They thought solar panels would protect them in blackouts. They were wrong.

Image: CC x 2.0

When California’s biggest utility announced they would be shutting off electricity to 800,000 residents due to high winds, many liberals smugly reacted by telling them “you should have gotten solar panels.”

But the thousands of Californians who spent tens of thousands of dollars to make theirs homes “solar powered” are now learning they’ll be in the dark, too.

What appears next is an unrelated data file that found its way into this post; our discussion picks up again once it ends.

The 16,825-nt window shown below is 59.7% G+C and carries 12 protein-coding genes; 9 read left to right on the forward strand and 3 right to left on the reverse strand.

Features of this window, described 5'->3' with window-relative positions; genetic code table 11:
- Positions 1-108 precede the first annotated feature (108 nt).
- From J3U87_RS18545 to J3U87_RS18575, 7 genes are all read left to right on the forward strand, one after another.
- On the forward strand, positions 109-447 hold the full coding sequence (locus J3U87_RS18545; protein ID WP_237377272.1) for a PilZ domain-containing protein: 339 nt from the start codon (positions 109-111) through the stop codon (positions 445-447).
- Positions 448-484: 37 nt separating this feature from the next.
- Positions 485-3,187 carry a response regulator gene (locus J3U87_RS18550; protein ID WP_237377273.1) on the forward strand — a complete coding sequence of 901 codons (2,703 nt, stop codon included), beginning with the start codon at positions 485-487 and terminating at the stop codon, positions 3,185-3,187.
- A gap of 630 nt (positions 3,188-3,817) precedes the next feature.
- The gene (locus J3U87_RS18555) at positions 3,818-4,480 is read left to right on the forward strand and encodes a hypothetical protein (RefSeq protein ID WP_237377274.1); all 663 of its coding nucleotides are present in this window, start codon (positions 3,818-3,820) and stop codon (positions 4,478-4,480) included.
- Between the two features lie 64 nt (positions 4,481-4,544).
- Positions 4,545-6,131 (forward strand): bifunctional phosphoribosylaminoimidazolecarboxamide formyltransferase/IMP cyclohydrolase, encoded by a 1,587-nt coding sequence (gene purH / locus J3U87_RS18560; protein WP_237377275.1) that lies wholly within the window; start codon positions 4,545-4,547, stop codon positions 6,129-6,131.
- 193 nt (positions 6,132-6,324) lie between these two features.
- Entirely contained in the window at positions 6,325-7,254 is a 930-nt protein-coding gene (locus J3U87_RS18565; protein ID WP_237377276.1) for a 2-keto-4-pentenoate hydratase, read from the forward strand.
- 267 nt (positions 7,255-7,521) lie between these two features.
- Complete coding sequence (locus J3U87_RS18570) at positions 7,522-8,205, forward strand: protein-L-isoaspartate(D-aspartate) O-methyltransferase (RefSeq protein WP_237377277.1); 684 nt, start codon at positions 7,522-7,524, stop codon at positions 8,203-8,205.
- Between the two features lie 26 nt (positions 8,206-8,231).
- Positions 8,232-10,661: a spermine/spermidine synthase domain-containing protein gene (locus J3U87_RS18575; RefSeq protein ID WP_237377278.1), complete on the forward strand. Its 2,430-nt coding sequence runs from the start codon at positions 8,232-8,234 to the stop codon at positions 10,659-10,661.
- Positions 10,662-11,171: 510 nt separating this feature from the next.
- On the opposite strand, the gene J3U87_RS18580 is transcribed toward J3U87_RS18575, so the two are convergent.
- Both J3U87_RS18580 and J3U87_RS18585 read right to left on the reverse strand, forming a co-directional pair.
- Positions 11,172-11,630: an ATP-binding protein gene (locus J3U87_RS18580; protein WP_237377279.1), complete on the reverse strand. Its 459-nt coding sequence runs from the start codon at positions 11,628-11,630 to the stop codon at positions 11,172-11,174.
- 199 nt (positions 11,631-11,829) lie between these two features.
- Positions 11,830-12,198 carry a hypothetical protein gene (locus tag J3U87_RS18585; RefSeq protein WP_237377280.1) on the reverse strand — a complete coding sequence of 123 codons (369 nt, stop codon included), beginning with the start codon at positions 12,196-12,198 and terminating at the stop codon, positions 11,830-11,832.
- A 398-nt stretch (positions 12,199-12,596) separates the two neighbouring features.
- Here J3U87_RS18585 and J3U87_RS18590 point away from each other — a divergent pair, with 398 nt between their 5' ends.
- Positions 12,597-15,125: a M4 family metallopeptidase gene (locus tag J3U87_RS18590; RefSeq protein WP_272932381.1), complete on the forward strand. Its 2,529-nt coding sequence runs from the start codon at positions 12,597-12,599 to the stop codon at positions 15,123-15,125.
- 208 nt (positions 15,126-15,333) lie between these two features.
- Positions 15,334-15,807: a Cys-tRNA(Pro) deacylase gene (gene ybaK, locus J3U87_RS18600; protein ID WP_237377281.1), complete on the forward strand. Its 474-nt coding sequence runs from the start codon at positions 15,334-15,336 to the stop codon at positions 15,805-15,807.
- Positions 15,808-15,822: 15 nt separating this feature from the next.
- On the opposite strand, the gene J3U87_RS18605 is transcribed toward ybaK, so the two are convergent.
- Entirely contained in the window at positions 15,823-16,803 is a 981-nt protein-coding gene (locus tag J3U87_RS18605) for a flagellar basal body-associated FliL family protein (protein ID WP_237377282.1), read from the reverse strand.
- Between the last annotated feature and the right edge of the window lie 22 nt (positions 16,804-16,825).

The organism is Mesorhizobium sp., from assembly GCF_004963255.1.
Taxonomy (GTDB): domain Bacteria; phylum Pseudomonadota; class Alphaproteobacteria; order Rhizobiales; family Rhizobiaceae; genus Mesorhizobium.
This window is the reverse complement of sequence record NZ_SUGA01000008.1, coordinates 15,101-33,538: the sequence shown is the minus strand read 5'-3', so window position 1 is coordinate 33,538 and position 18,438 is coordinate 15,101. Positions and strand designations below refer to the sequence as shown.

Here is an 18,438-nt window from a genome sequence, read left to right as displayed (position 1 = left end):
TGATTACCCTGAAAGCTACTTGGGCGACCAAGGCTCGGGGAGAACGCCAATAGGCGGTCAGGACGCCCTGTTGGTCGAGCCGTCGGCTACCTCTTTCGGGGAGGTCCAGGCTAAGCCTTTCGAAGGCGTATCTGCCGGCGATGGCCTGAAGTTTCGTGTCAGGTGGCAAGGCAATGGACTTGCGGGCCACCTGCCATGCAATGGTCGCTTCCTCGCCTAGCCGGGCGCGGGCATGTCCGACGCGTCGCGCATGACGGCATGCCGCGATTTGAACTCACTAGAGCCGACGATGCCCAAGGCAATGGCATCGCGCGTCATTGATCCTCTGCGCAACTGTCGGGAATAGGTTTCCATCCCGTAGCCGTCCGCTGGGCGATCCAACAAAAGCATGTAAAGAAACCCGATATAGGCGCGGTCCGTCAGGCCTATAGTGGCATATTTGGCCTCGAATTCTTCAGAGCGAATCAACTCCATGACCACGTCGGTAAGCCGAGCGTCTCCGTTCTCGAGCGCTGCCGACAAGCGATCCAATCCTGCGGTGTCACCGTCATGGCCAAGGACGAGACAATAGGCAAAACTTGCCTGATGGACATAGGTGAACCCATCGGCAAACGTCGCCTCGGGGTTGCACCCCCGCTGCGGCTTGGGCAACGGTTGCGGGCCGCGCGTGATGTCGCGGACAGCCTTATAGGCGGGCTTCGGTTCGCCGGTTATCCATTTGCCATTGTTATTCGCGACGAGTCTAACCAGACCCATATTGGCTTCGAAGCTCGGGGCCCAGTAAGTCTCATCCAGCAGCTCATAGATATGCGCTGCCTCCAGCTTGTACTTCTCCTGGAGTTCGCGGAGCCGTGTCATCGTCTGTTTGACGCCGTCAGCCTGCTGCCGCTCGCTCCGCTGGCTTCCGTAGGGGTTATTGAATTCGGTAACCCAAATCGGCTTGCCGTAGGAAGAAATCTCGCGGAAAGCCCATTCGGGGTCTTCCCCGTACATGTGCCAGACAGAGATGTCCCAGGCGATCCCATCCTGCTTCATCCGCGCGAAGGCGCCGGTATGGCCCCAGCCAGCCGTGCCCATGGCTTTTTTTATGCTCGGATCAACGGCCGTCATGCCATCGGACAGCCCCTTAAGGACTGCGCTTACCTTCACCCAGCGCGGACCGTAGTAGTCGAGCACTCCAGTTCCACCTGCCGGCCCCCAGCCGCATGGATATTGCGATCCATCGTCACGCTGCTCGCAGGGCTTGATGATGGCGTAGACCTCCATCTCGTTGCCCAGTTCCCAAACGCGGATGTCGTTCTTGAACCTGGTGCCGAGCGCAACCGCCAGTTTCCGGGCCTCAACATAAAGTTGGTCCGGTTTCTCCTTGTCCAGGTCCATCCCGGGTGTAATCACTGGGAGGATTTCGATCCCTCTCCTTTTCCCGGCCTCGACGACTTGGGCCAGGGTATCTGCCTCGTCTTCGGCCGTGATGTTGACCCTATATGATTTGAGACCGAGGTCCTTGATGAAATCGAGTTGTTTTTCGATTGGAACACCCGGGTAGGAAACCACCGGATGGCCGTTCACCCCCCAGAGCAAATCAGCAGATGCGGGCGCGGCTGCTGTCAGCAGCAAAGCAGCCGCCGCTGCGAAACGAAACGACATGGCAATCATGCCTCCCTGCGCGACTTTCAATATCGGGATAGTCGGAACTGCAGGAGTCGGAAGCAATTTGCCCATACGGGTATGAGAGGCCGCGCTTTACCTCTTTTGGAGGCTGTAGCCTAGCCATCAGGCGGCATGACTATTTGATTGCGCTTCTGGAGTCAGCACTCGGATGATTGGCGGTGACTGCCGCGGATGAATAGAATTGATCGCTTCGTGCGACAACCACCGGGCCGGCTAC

“That’s because most panels are designed to supply power to the grid — not directly to houses,” Bloomberg news explains. “During the heat of the day, solar systems can crank out more juice than a home can handle. Conversely, they don’t produce power at all at night. So systems are tied into the grid, and the vast majority aren’t working this week as PG&E Corp. cuts power to much of Northern California to prevent wildfires.”

Yes, solar panels on homes send electricity to the utility, not the house itself. That means the utility’s power goes out, so does yours.

That means that not only is it too windy to get wind power, the sun doesn’t work either. And as for in the snow – as will happen as we enter the next Ice Age.

The only people still with power are those who can afford both solar panels and personal battery systems.